What Roger Federer did next: 20-time grand slam champion reflects on coaching his children, the impact of his charity work and that emotional retirement

The chance to be coached by Roger Federer would surely be a dream come true for any young tennis player. Apart from the Swiss tennis great’s own children, it would seem.

“I’m not the coach, I am the dad and the dad’s advice, as we know, only goes so far,” the 41-year-old Federer laughs. “It doesn’t matter if you’ve won Wimbledon or not, you’re still the dad and sometimes they don’t want to hear what you have to say.

“I try to be funny, but at the same time I also try to be straight sometimes and just teach them. I come in more, I guess, as a technical coach so I try to teach them about all the tennis rackets.”

Federer admits he was relieved when his daughters, Myla and Charlene, didn’t show much interest in playing tennis themselves when they were younger.

When they were born in 2009, Federer was at the peak of his powers on the court and the demands of the tour, constantly travelling the world and spending little time at home, would have made investing time nurturing their development and enjoyment of tennis very difficult.

“I don’t think we were the crazy tennis parents who said: ‘Girls, you’ve got to go and play every day for two hours,’” Federer says.

“But now I really start feeling it now that they are about to turn 14, they want to play more and more and more.”

While Federer is excited that his children are now following in his footsteps on the court – he says the boys, Lenny and Leo, in particular are showing promise – it’s their involvement in his charity work that he finds “very special.”

This year marks the 20th anniversary of the launch of the Roger Federer Foundation, which has helped more than 2.5 million children across six countries in southern Africa and Switzerland.

Federer’s foundation focuses on providing parents, teachers and communities the tools to be able to give children a strong education. His most recent trip was to Lesotho, which in 2020 became the sixth southern African nation to become part of the foundation.

“Any trip into the field is always very special for me, but this one was extra special because it was the first time that all four children could join my wife and my mom as well,” Federer says. “So we had the best time.

“We were there for three or four days traveling through Lesotho, a country I’ve never been to before. So when we got there, it was less of a trip for me, but more a trip for the kids. So it was more catered towards them so they could play with the kids at the schools and run around and play catch and play with a ball and read to one another.

“It was so much fun, honestly, to see it as a dad and hoping that I could spark the fire for charitable work and for my children, I think was very special. So it was a great trip.”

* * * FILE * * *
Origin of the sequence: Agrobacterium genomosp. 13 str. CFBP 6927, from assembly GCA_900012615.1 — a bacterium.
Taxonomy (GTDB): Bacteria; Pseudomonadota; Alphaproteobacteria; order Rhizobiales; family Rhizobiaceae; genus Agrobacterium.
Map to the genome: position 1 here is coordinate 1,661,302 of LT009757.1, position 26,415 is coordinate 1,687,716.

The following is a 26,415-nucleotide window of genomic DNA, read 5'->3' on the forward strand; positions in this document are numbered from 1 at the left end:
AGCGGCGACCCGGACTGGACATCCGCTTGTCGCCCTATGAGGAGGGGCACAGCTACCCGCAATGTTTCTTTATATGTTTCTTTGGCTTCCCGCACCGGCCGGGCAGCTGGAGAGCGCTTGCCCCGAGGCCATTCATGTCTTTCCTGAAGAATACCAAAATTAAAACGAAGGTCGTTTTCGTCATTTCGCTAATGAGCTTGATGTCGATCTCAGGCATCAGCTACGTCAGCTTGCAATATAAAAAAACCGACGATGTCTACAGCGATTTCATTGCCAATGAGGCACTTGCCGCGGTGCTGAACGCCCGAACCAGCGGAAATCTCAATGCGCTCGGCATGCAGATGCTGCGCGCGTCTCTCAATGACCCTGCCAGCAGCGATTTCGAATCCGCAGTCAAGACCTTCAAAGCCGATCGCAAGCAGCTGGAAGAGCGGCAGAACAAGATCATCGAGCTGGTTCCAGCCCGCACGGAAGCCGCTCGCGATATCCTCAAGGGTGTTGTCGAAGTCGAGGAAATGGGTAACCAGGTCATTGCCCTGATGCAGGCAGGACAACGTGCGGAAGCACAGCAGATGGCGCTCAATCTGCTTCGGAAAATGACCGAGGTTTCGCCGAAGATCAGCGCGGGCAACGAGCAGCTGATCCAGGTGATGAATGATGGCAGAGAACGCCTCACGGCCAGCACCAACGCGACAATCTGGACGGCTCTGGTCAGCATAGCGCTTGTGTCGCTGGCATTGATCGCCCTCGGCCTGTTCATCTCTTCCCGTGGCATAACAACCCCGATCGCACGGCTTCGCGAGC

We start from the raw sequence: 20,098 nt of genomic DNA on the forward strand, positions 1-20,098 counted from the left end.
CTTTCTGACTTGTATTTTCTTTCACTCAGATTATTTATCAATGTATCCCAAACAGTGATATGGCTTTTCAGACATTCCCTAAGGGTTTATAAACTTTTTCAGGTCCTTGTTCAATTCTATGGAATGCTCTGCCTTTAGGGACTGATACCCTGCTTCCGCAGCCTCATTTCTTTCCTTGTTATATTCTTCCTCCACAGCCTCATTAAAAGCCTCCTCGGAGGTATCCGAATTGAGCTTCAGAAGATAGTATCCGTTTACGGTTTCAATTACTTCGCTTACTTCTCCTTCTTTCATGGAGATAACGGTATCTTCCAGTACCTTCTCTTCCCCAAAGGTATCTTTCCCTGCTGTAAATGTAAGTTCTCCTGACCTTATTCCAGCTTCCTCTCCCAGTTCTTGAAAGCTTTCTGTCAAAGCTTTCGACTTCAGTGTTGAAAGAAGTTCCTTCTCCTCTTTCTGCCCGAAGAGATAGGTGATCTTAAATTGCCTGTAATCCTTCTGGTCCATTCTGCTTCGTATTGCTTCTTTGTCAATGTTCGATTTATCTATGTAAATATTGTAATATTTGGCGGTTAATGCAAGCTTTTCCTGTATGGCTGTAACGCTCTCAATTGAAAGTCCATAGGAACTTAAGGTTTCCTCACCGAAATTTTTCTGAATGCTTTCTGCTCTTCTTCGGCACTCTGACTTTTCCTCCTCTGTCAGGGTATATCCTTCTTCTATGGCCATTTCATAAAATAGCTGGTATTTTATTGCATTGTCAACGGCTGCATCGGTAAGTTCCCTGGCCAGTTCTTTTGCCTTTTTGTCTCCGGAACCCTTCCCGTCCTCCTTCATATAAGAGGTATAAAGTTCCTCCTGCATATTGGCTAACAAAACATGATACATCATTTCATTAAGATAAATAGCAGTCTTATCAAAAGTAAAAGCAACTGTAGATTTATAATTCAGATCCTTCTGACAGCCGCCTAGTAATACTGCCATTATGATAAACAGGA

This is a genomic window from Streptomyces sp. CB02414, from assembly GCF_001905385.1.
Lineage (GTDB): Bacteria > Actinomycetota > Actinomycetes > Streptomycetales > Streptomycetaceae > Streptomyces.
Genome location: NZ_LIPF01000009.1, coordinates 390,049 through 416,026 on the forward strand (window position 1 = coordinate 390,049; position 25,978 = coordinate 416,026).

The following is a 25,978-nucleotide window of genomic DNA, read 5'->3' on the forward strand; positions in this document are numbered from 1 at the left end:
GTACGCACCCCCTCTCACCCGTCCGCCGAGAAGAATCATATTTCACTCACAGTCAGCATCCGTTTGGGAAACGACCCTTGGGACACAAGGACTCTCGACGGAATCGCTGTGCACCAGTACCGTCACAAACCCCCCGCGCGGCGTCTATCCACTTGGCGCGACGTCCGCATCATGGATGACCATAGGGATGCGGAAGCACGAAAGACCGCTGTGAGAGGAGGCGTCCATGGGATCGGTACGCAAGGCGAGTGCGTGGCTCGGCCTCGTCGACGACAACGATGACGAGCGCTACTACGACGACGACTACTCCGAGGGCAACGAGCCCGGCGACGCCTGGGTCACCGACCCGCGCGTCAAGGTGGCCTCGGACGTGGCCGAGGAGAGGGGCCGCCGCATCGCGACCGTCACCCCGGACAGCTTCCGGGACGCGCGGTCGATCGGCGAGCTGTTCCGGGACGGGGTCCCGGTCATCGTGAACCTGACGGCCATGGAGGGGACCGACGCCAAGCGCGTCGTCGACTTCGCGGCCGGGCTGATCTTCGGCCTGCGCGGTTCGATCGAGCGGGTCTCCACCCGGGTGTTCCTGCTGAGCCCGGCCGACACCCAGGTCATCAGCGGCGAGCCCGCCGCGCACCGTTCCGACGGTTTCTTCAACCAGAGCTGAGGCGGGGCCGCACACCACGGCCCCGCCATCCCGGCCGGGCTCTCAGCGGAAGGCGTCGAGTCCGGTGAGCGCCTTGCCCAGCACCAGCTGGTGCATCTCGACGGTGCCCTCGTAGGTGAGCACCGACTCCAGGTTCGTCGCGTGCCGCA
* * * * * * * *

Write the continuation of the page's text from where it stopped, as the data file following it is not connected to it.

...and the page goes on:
During his visit, Federer played with the kids in the sand, read them books and sat with school teachers to talk about the value of giving the children responsibility. He believes it’s “very important to be hands on” during his time on these trips.

“Just to see the confidence grow in them and just to listen that it’s actually working, what we’re trying to implement, and at the end of the day you have to give them the power,” he says.

On Tuesday, ahead of defending women’s champion Elena Rybakina’s first-round match, Federer was honored with a special ceremony at Wimbledon’s iconic Centre Court.

The eight-time Wimbledon winner was greeted by a rapturous standing ovation as he was introduced to the crowd and made his way into the Royal Box at the All England Club.

It was a fitting celebration of a player that has provided this crowd with countless memorable moments during his 24-year career.

The tearful farewell

On September 23, 2022, Federer took to the court as a professional tennis player for the last time. It was fitting that he did so alongside Rafa Nadal as the duo – who provided tennis fans with arguably the sport’s greatest ever rivalry – played doubles together at the Laver Cup in London.

The photo of Federer and long-time rival and friend Nadal holding hands with tears in their eyes became one of the enduring images of 2022. As the years pass, it will no doubt become one of the most iconic images in sport.

Even as a quadragenarian, Federer says he had every intention of returning to the tour after multiple knee surgeries, but he eventually had to concede that his injury had gotten the better of him.

There was no fairytale ending as Federer and Nadal were beaten by Jack Sock and Frances Tiafoe at the O2 Arena, but after “really, truly dreading” the moment of his retirement, the Swiss superstar says he could not have asked for a more perfect finale to his remarkable career.

“I didn’t talk to anybody about it, really,” he says. “It was just more about getting away from it, but eventually [I had to] decide: where am I going to retire? How painful is it going to be? Or how much of a celebration will it be?

“But it ended up being everything and more for me. I thought it was beautiful and being surrounded by Rafa, Novak [Djokovic], [Andy] Murray, [Björn] Borg, [John] McEnroe, [Rod] Laver, you name it, [Stefan] Edberg, they were all there, my team, my family.

“So it was it was a very, very nice end because I was really, truly dreading that moment of how to go out of the game.”

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